RBC Canadian Open

Hamilton Golf & Country Club

Long-Distance Operators

July 04, 2011

My first encounter with non-leg-based yardage measurement was at a resort course years ago. Each cart had a monitor depicting the cart's position on the hole and its distance from the flag, and my buddies and I agreed the system made our shot-planning more precise. Then, a few holes into the round, our carts ended up side-by-side, and someone noticed that the readings on the two screens differed by a dozen yards. That raised questions not only about the state of the technology but also about how much precision our shot-planning actually required.

Since then, electronic yardage measurement has become, if not necessarily more necessary, at least more common. Now it can even be legal under the Rules of Golf (if a local rule is enacted -- see the rule book). As with most modern doodads, however, there is no single-best choice for all users.

The main decision nowadays is between laser-based devices, which measure distance with an infrared beam, and GPS devices, which monitor data from the Department of Defense's Global Positioning System. For anyone who was a kid in the '60s, the choice seems too good to be true: pocket ray gun or outer-space communicator? Perhaps inevitably, each system's fans tend to scorn the other, like PC versus Mac owners. As a representative of one company told me, "You're either a laser guy or a GPS guy."


A laser range finder is straightforward. You aim it at a flag, a hazard stake, the lip of a fairway bunker, or the rear end of the dawdling fat guy in the group ahead; press a button; read your number; select exactly the right club; and make your normal, crummy swing. Some of the better models (usually $250-$400) have nominal ranges of a thousand yards or more. That might seem like overkill to anyone who doesn't hit the ball six-tenths of a mile, but the premium devices tend to be better at picking up shorter targets, too, and, in my opinion, are worth the extra $50 or $100. (Avoid any laser with a "slope" or "incline/decline" feature, however; it's against the rules, even if the device has the word "tour" in its name or on its package.)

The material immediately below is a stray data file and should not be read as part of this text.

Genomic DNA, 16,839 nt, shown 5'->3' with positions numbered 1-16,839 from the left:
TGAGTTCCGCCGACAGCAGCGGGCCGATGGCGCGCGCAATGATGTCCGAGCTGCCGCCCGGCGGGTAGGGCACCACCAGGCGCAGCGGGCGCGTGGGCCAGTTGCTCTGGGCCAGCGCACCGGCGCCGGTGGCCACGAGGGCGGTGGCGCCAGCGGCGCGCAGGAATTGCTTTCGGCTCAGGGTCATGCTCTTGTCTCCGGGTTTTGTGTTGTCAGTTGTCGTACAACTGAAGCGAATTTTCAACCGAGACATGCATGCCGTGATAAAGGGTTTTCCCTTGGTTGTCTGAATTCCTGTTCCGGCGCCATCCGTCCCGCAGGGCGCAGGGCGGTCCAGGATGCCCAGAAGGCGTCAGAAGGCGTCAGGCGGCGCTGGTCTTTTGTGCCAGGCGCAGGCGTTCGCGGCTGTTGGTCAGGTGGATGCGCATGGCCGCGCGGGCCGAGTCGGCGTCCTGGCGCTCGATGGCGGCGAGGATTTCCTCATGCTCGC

GPS units are more diverse. Most popular models also let you do stuff like keeping score for your foursome, tracking your club selection, and measuring your drives (you don't want to know). This past fall, I used a Callaway uPro (now deeply discounted to about $200). It let me start each hole with a TV-style flyover and gave me the option of viewing my yardages on aerial photographs. Some devices from market leader SkyCaddie (roughly $150 to $400) have a clever feature that allows you to move the flag around the green and can track the clubs you hit from different yardages -- although, as is always the case with GPS, there's still guesswork involved. I also turned my Android smartphone into a passable GPS device, by downloading the popular apps GolfCard ($10.99) and SkyDroid ($1.99).

Each technology has advantages and disadvantages. Any laser is more accurate than any GPS -- which has a margin of error of at least several yards -- but it can't see through solid obstacles, like that barn you just sliced your drive behind. GPS devices tend to be cheaper, but most require ongoing investments, either in annual fees or course downloads. They also involve varying amounts of setup. A laser, unlike a GPS, takes a fairly steady hand, but it lets you shoot anything you can see, including targets on a range. Flagsticks on some courses have small mirrors, which can make them easier to hit from farther away. A GPS can warn you about hidden hazards, but tracking satellites is brutal on batteries, especially a phone's.

Preferences divide along the handicap scale: Better players favor lasers. I find yardage helps me the most inside 150 yards with the flag in view -- and for those shots a laser is clearly superior. But I've got a foot in the other camp, too, because, in addition to my Bushnell PinSeeker 1500 (no longer made), I own a new Garmin Approach S1 Golf GPS wristwatch (about $250), which is useful not only in providing ballpark yardages at a glance but also in starting conversations.